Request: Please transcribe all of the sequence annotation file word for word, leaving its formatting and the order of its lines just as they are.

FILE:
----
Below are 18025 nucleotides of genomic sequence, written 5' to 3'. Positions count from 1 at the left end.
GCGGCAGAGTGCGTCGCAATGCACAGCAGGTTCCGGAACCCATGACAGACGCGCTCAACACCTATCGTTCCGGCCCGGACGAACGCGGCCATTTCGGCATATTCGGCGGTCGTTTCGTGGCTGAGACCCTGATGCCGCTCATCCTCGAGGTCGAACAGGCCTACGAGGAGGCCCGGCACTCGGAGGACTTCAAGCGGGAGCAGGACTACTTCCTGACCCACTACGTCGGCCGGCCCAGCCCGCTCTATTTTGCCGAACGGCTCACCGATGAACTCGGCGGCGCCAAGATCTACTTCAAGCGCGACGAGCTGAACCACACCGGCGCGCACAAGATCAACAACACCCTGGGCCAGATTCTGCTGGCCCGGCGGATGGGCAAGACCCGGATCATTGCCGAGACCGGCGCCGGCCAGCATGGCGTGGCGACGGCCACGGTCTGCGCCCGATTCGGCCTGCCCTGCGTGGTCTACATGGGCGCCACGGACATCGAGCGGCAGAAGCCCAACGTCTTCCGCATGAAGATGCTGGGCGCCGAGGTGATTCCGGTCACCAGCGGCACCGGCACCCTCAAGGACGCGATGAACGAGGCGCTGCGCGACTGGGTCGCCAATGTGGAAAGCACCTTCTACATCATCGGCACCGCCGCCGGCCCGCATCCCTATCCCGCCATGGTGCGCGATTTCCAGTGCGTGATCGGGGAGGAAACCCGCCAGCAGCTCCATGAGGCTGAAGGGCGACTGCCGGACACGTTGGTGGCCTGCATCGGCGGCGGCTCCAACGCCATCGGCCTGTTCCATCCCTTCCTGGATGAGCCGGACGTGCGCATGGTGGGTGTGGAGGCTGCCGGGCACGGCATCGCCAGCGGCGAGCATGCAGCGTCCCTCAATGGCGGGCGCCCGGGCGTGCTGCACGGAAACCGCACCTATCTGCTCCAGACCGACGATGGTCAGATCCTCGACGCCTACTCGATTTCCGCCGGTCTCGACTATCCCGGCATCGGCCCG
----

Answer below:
Below are 18025 nucleotides of genomic sequence, written 5' to 3'. Positions count from 1 at the left end.
GCGGCAGAGTGCGTCGCAATGCACAGCAGGTTCCGGAACCCATGACAGACGCGCTCAACACCTATCGTTCCGGCCCGGACGAACGCGGCCATTTCGGCATATTCGGCGGTCGTTTCGTGGCTGAGACCCTGATGCCGCTCATCCTCGAGGTCGAACAGGCCTACGAGGAGGCCCGGCACTCGGAGGACTTCAAGCGGGAGCAGGACTACTTCCTGACCCACTACGTCGGCCGGCCCAGCCCGCTCTATTTTGCCGAACGGCTCACCGATGAACTCGGCGGCGCCAAGATCTACTTCAAGCGCGACGAGCTGAACCACACCGGCGCGCACAAGATCAACAACACCCTGGGCCAGATTCTGCTGGCCCGGCGGATGGGCAAGACCCGGATCATTGCCGAGACCGGCGCCGGCCAGCATGGCGTGGCGACGGCCACGGTCTGCGCCCGATTCGGCCTGCCCTGCGTGGTCTACATGGGCGCCACGGACATCGAGCGGCAGAAGCCCAACGTCTTCCGCATGAAGATGCTGGGCGCCGAGGTGATTCCGGTCACCAGCGGCACCGGCACCCTCAAGGACGCGATGAACGAGGCGCTGCGCGACTGGGTCGCCAATGTGGAAAGCACCTTCTACATCATCGGCACCGCCGCCGGCCCGCATCCCTATCCCGCCATGGTGCGCGATTTCCAGTGCGTGATCGGGGAGGAAACCCGCCAGCAGCTCCATGAGGCTGAAGGGCGACTGCCGGACACGTTGGTGGCCTGCATCGGCGGCGGCTCCAACGCCATCGGCCTGTTCCATCCCTTCCTGGATGAGCCGGACGTGCGCATGGTGGGTGTGGAGGCTGCCGGGCACGGCATCGCCAGCGGCGAGCATGCAGCGTCCCTCAATGGCGGGCGCCCGGGCGTGCTGCACGGAAACCGCACCTATCTGCTCCAGACCGACGATGGTCAGATCCTCGACGCCTACTCGATTTCCGCCGGTCTCGACTATCCCGGCATCGGCCCG